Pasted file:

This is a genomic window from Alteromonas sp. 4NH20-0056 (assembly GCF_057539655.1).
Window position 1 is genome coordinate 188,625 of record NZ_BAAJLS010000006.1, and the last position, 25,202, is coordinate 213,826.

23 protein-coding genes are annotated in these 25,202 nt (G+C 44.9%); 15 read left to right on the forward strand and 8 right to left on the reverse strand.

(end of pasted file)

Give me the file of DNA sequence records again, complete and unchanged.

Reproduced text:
This is a genomic window from Alteromonas sp. 4NH20-0056 (assembly GCF_057539655.1).
Window position 1 is genome coordinate 188,625 of record NZ_BAAJLS010000006.1, and the last position, 25,202, is coordinate 213,826.

23 protein-coding genes are annotated in these 25,202 nt (G+C 44.9%); 15 read left to right on the forward strand and 8 right to left on the reverse strand.